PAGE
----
Britany Anderson of Jamaica finished second in 12.23s ahead of Puerto Rico’s Jasmine Camacho-Quinn, also 12.23s.
Former world record holder Harrison was runner-up in the same semi-final where Amusan first broke the record, finishing second in 12.27s. Remarkably, that time was already faster than the previous championship record of 12.28sec, which Australian Sally Pearson claimed in 2011.Tobi Amusan reacts after her stunning display.
Commentator Tim Hutchings declared after the semi-final: “12.12 – that is astonishing. I can hardly believe what I’m just seeing. That is a massive, massive world record. She’s looking at the clock to see if it was a mistake, but it wasn’t, it’s been confirmed. A massive, massive world record in the semi-final.
“Tobi Amusan has just electrified the stadium. It was an incredible run but we didn’t think it was that good. How on earth does she focus on winning the gold medal after storming to a world record. Utterly astonishing.”
Gail Devers added: “Yesterday when she ran her first heat, she was saying it was so hard for her to slow down because people were wondering why she ran 12.40. But when you’re on fire it is hard to slow down. She didn’t expect to run the 12.12 but you saw her mechanics, she kept running. What she did so well is she got her lead leg down and she ran away. That was a clinic in how you run the 100-metre hurdles.”
In that same race, Australia’s Michelle Jenneke smashed her previous best of 12.82s by finishing fifth in 12.66s, though it was not good enough to qualify for the final.
In her heat, she had already run her fastest time in seven years – since 2015, the same year as her previous PB. But she went one better in the semi-final to demolish her best-ever time, and was clearly overjoyed.Michelle Jenneke of Team Australia reacts after competing in the Women’s 100m Hurdles.
As for Duplantis, the 22-year-old completed his medal collection as he dominated the pole vault for world gold in a new world record.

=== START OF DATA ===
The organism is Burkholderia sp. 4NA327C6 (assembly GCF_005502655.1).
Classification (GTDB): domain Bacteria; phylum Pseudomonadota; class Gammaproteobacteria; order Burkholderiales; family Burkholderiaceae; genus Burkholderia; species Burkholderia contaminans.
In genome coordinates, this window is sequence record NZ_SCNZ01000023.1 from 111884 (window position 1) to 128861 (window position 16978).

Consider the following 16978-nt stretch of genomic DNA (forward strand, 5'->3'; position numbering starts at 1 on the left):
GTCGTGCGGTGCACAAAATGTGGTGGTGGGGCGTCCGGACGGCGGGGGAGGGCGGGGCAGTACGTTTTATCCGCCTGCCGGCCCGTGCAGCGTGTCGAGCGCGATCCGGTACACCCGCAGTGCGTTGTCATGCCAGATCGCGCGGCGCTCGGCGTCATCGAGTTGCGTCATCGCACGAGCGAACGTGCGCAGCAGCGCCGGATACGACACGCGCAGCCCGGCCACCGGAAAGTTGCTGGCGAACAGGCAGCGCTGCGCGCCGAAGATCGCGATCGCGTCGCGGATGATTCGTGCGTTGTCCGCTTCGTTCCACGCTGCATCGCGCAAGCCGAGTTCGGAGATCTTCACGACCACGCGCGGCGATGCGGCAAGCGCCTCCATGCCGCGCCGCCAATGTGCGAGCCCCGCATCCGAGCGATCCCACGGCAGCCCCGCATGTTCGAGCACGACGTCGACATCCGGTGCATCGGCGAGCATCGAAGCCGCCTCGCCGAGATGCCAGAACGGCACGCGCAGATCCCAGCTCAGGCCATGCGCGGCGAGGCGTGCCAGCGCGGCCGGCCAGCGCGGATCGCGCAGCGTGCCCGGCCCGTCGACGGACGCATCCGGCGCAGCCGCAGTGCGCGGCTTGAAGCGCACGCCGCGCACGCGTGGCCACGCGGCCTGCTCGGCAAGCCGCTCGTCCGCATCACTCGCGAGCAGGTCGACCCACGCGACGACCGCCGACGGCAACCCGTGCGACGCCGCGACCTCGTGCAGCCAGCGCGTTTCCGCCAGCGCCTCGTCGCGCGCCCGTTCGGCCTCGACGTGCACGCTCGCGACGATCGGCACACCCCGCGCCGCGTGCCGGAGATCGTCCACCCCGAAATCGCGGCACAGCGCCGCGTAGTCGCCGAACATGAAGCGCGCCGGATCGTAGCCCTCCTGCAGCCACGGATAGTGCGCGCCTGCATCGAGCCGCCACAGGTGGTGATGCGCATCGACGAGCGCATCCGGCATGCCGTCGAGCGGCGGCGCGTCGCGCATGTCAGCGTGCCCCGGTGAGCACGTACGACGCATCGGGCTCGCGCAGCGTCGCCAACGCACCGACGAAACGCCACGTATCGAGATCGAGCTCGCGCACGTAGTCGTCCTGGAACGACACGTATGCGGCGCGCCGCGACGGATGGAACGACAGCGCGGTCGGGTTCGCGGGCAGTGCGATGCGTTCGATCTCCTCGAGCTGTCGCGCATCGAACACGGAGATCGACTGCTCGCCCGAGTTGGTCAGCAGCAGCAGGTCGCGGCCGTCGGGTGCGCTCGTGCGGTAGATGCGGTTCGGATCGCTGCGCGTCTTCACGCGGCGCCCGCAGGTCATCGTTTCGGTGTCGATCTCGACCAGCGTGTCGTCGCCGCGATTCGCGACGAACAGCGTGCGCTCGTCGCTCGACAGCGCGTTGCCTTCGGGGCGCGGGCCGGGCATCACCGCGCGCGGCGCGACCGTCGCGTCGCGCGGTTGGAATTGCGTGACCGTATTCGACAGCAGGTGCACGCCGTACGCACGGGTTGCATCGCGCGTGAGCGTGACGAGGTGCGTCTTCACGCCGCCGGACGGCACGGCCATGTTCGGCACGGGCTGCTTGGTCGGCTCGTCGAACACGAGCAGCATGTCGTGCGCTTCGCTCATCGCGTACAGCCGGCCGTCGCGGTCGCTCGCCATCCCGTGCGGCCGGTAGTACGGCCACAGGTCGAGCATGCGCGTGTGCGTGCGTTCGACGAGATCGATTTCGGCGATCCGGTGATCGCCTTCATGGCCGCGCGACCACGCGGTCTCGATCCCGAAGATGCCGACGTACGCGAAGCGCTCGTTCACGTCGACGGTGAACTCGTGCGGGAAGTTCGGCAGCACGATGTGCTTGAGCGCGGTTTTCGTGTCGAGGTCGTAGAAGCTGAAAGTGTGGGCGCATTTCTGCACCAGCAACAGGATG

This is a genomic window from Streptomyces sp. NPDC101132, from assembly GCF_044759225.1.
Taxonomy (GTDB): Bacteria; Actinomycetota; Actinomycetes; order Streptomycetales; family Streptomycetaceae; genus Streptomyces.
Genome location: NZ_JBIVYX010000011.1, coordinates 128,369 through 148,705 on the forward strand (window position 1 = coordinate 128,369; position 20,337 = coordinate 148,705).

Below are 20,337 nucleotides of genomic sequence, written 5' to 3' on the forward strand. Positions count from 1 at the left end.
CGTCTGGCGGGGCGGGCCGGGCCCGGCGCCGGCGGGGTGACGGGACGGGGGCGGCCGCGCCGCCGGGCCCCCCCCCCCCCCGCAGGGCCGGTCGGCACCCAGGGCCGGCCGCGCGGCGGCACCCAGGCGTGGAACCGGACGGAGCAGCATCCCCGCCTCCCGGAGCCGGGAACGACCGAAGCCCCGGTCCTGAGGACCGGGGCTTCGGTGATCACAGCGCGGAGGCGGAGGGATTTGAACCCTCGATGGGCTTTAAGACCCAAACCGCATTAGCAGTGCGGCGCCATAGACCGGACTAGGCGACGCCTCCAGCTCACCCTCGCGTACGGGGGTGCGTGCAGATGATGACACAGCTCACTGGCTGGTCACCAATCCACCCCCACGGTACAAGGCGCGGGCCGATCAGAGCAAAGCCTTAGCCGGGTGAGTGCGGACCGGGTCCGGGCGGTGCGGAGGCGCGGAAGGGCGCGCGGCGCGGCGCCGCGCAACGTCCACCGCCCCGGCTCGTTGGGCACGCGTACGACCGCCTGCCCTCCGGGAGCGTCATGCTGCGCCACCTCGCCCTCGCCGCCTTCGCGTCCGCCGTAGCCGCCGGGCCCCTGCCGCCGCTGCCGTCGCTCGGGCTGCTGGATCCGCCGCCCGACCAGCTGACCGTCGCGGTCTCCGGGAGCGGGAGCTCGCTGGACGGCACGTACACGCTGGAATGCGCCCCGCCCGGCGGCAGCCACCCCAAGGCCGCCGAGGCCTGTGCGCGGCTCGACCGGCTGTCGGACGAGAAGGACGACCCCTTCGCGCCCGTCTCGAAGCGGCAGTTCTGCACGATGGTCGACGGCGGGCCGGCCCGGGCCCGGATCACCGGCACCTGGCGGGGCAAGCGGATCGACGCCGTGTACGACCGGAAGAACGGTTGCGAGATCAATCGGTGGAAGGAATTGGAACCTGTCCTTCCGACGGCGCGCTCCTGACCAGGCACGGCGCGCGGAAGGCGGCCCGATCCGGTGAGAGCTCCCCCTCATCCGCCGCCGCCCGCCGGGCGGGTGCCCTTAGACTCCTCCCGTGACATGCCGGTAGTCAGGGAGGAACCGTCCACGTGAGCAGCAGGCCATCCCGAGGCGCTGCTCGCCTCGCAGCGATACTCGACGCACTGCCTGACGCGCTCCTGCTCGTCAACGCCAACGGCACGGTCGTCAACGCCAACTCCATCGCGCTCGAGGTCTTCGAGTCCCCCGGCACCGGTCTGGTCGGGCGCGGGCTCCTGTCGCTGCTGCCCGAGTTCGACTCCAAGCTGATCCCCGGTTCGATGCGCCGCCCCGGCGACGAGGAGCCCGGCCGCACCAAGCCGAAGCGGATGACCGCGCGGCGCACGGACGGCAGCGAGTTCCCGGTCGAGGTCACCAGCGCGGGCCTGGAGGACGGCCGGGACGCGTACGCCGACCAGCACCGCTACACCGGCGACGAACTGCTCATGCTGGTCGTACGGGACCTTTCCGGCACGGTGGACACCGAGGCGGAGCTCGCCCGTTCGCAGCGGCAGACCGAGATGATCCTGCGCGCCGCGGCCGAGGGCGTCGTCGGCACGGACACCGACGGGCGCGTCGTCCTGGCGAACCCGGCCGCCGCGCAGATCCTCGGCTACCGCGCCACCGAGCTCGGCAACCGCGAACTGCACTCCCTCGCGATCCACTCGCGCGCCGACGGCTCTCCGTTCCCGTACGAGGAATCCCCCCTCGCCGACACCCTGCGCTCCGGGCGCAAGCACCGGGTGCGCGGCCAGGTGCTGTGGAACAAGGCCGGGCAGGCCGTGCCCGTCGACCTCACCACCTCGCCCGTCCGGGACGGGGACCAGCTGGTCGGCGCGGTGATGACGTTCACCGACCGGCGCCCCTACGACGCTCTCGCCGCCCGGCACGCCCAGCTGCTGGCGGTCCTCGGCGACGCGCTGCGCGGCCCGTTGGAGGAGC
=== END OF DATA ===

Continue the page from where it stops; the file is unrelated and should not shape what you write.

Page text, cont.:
Olympic champion Duplantis, seeking an elusive first world title, triumphed with a best of 6.21 metres, bettering by 1cm his previous best set when winning gold at the World Indoor Championships in Belgrade in March.
American Chris Nilsen took silver with a bet of 5.94m on countback from Ernest Obiang, whose bronze was a first world medal of any colour for the Philippines
“That’s ridiculous. That is absolutely ridiculous,” Hutchings said in commentary.
“How could we finish any other way than with a world record from the greatest pole vaulter our sport has ever seen. He cannot believe it. You could not script that any better. USA storming to the last track gold with Sydney McLaughlin who smashed her own record in blistering fashion and then just when you thought it was all over, Duplantis as he did at the world indoors, finishes the action with a moment of unprecedented greatness.Armand Duplantis poses with his world record.
“Duplantis has taken his world record ever higher, his achievements go ever further and the only question is how many more times will he seize these wonderful nights and sign off in his inimitable style. At 22, he has already done everything and look at what it means.”
Duplantis celebrated the record with a backflip as he brought an end to the day’s events in emphatic fashion.
“Tonight has had absolutely everything,” he said.
“We have never had more nations striking gold at the same world championship as we had here, the previous best was 26, we are already up to 28. Tonight, we have seen the two fastest times over the 100-metre hurdles.
“One of them was world-record legitimate and one wasn’t because of the wind and we’ve seen Duplantis become the most prolific six-metre jumper in history and break his own record. What a night for so many reasons.”
COMMENT: IT’S ALWAYS SOMETHING, IT NEVER FAILS…
This ignorantly arrogant American athletes, it’s always something whenever another country from the “developing countries” trounce them. They are not just bad lovers, but jealous losers for whatever reasons……., it reminds me of one Carl Lewis and his American ilks…..
MUST THERE ALWAYS BE A CONTROVERSY AROUND NIGERIA’S GREAT ACHIEVEMENTS WHERE THERE IS NONE? WE ARE NOT FOOLED!
IF ONLY NIGERIA KNOWS WHO SHE IS….